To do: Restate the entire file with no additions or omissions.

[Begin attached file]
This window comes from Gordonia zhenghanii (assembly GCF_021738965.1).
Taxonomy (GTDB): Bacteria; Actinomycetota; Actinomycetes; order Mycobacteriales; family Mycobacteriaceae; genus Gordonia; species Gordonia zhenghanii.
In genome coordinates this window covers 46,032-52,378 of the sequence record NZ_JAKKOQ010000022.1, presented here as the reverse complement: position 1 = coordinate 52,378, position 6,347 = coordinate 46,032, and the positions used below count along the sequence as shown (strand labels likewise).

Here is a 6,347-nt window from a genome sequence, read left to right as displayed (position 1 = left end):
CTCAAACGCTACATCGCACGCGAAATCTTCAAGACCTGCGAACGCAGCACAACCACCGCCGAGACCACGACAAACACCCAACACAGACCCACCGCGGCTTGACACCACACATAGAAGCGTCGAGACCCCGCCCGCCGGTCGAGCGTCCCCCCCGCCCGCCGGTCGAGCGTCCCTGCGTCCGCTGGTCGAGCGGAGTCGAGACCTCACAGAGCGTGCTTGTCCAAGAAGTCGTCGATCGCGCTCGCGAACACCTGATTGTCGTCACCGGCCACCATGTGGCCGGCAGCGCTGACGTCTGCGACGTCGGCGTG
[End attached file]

This window comes from Gordonia zhenghanii (assembly GCF_021738965.1).
Taxonomy (GTDB): Bacteria; Actinomycetota; Actinomycetes; order Mycobacteriales; family Mycobacteriaceae; genus Gordonia; species Gordonia zhenghanii.
In genome coordinates this window covers 46,032-52,378 of the sequence record NZ_JAKKOQ010000022.1, presented here as the reverse complement: position 1 = coordinate 52,378, position 6,347 = coordinate 46,032, and the positions used below count along the sequence as shown (strand labels likewise).

Here is a 6,347-nt window from a genome sequence, read left to right as displayed (position 1 = left end):
CTCAAACGCTACATCGCACGCGAAATCTTCAAGACCTGCGAACGCAGCACAACCACCGCCGAGACCACGACAAACACCCAACACAGACCCACCGCGGCTTGACACCACACATAGAAGCGTCGAGACCCCGCCCGCCGGTCGAGCGTCCCCCCCGCCCGCCGGTCGAGCGTCCCTGCGTCCGCTGGTCGAGCGGAGTCGAGACCTCACAGAGCGTGCTTGTCCAAGAAGTCGTCGATCGCGCTCGCGAACACCTGATTGTCGTCACCGGCCACCATGTGGCCGGCAGCGCTGACGTCTGCGACGTCGGCGTG